In Once Upon a Time in Denmark, Publishing News, Resources for Kierkegaard Scholarship on December 25, 2012 at 12:10 pm
Ebba and Willie Mørkeberg's Christmas Tree, Frederiksværk, Denmark

Ebba and Willie Mørkeberg’s Christmas Tree, Frederiksværk, Denmark

Merry Christmas Everyone! I have a few Christmas goodies for you. First, I thought you might like to know about a new mystery by the writer Thom Satterlee entitled Stages. The protagonist is an American living in Copenhagen who becomes a suspect in a murder investigation. The action takes place in Copenhagen and includes Kierkegaard scholars among its cast of characters. Satterlee says the novel grew out of his interest in Kierkegaard.

“I began, originally,” Satterlee says, “to write poems about Kierkegaard. But then I got the notion, what if I pretended to be Kierkegaard, as he pretended to be other people? What if I imagined him as a closet poet, secreting away his poems …. [W]hat if a manuscript were discovered close to the time of his 200th birthday (May 5, 2013) …. I wrote the poems, but I became more interested in the story of how they would be received by his fellow Danes, now in the 21st century … In my mind, a mystery began to take shape. The mystery involved the theft of this priceless manuscript and a murder.”

Satterlee coverThe novel is available as an ebook for $2.99! Don’t let the price fool you though. Satterlee is an award-winning poet and literary translator. His bio on Amazon notes that ‘[h]is collection of poems Burning Wyclif was an American Literary Association Notable Book and a Finalist for the L.A. Times Book Award.” His other awards include an American-Scandinavian Foundation Translation Prize and a National Endowment for the Arts Fellowship.

My advice is to buy The Stages and start reading it today! It’s Christmas after all. You should do something fun!

For more fun, check out Michael McIntyre’s blog Extravagant Creation. WordPress is great about promoting the work of its bloggers. I got an email from WordPress about a month ago informing me that Michael McIntyre had subscribed to my blog. Included in the email was a link to McIntyre’s blog, so I checked it out. I try always to do that, not simply because it seems only right and proper to me that, as a blogger, I should support the work of other bloggers, but also because I’ve found some great stuff that way. There’s some amazing writing coming out of WordPress, both in terms of form and in terms of content.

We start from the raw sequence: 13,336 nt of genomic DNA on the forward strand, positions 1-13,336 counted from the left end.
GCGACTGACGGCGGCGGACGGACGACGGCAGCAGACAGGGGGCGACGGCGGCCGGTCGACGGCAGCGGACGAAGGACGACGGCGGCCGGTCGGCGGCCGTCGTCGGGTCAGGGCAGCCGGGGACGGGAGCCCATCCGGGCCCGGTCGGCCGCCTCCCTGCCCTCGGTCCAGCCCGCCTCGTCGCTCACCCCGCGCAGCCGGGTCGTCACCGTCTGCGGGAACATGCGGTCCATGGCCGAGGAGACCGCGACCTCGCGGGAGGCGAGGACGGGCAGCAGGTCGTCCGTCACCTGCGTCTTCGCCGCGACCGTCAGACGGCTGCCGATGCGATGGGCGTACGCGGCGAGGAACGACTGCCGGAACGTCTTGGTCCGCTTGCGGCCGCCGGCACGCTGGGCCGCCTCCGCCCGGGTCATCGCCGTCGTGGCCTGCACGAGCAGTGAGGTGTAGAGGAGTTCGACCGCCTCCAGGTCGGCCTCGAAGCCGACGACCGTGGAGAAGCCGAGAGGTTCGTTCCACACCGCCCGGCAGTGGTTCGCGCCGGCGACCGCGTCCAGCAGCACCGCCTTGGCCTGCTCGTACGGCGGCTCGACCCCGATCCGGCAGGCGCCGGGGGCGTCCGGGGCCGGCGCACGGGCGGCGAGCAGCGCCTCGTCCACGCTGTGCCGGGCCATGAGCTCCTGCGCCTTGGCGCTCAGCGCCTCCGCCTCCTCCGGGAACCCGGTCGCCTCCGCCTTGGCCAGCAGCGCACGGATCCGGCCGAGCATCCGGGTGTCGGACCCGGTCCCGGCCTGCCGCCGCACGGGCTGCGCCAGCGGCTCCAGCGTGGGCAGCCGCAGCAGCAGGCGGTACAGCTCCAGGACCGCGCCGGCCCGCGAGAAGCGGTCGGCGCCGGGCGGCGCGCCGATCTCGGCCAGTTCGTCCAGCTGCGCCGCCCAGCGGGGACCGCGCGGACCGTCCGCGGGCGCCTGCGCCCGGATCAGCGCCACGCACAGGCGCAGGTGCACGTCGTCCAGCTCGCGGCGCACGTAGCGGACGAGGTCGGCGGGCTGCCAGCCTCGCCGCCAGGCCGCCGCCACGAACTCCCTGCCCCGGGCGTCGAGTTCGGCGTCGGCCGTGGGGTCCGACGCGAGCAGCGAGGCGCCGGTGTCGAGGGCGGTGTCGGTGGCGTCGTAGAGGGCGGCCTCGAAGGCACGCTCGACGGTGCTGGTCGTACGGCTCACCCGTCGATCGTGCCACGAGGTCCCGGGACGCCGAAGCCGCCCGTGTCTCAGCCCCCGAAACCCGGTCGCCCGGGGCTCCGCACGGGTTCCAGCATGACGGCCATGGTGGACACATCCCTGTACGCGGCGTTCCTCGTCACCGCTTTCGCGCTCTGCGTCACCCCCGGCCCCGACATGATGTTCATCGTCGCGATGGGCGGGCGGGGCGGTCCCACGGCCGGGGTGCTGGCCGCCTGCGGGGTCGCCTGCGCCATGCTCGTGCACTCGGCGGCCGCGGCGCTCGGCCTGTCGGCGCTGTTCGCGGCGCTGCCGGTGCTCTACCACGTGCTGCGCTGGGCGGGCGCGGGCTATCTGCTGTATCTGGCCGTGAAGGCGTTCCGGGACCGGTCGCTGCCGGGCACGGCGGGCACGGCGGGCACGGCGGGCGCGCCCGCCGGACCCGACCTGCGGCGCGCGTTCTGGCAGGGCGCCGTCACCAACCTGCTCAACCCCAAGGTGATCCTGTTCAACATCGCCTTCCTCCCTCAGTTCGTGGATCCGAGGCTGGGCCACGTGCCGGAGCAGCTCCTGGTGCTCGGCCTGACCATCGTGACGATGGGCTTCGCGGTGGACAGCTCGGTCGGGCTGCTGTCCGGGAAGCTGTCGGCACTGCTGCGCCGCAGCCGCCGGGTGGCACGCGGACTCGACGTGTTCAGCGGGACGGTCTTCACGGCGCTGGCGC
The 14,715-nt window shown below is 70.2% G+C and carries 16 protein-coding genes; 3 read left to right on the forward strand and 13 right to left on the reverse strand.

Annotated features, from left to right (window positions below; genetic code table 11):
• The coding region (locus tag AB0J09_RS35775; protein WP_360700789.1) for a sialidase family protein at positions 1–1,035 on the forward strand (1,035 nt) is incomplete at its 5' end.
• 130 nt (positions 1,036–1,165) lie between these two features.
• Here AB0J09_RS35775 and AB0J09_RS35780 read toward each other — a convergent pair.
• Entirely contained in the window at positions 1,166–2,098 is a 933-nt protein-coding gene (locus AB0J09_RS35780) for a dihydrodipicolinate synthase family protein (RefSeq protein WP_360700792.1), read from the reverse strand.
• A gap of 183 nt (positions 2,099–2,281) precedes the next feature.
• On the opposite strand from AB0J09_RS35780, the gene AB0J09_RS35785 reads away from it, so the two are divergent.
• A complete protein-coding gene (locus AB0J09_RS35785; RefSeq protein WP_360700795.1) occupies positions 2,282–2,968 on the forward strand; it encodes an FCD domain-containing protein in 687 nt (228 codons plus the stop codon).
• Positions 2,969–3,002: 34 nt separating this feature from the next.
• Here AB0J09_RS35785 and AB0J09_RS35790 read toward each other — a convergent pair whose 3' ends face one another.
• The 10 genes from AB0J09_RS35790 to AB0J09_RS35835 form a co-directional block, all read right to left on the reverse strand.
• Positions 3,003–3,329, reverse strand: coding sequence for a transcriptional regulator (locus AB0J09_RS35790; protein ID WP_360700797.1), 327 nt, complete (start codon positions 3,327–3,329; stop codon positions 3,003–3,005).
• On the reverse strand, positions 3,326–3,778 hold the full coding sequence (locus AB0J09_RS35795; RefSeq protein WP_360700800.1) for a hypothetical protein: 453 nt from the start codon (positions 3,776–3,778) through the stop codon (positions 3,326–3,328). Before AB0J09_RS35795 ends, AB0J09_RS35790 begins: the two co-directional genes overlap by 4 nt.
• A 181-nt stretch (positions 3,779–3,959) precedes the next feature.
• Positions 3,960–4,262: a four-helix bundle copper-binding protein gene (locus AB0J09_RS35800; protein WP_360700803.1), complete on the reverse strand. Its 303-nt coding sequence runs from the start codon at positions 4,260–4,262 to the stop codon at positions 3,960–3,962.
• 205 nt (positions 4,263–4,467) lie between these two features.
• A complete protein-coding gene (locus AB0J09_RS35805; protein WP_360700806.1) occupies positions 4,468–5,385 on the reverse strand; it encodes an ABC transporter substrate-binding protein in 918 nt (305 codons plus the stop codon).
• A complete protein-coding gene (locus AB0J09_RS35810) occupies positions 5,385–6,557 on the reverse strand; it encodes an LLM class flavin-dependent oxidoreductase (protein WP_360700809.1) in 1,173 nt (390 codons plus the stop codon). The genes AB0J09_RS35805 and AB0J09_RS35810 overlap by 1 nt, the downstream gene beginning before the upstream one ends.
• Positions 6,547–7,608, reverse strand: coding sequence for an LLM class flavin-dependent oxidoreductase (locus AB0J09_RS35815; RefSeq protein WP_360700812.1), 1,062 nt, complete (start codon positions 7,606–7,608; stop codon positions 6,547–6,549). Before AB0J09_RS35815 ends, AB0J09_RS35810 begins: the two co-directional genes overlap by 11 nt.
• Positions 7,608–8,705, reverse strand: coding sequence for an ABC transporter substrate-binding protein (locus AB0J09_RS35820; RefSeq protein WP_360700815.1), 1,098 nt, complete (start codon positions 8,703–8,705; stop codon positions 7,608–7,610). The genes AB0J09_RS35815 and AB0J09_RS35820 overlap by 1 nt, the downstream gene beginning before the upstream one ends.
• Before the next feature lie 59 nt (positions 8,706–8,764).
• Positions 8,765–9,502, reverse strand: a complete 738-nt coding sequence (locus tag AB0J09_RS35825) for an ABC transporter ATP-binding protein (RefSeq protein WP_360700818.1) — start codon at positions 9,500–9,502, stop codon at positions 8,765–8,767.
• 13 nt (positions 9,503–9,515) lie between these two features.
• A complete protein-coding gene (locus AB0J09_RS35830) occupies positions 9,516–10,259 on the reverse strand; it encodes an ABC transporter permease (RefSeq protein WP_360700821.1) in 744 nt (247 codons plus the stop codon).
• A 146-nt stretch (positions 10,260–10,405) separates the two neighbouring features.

McIntyre’s blog is a scholar’s dream. There’s lots there that would be of interest to Kierkegaard scholars, including entries on Johann Georg Hamann, N.F.S. Grundtvig, K.E. Løgstrup and Lev Shestov. There’s other great stuff as well, though, including posts on topics of more general appeal such as ethics, theology, and music. Spend a little time today perusing McIntyre’s blog. You won’t regret it!

Finally, I’d like to put in a plug for Peter Tudvad’s book from 2009 Sygeplejerske i Det Tredje Rige: En Danskers Historie (Nurse in the Third Reich: the story of a Dane). The book has nothing directly to do with Kierkegaard, but it is written by one of my favorite Kierkegaard scholars, Peter Tudvad, and the subject is a dear friend and long-time patron of Kierkegaard scholarship Ebba Mørkeberg. Ebba tutored me in German for about five years when I was living in Denmark. She also helped me with the more difficult German material that was included in my dissertation and, later, my book Ways of Knowing, and she expanded my personal library of 19th century Danish literature, philosophy, and theology, through repeated gifts from her own extensive library.

Ebbe Mørkeberg at the launch of Syplejerske i Det Tredje Rige, May 5th 2009

Ebba is a great lady and the story of her experiences in Germany in WWII is riveting.The book, alas, is available only in Danish, but for those of you who are tired of practicing your Danish by reading Kierkegaard, this book would be a welcome change. It will give you insight not merely into the life of it’s subject, but into the Danish psyche and to an important period in Danish history.

Merry Christmas to everyone!


In News from Copenhagen, Publishing News on December 7, 2012 at 9:35 pm
Drexel's Main Building interior

Drexel’s Main Building interior

I’ve moved my website. Its official launch was last Monday and for two days it got more hits than this blog! That’s saying a lot because, as a result of my tireless efforts to promote this blog, it now gets a steady stream of hits even when I don’t put up any new posts for long stretches of time. My old website will still be up for a while, but I will no longer update it and will eventually take it down.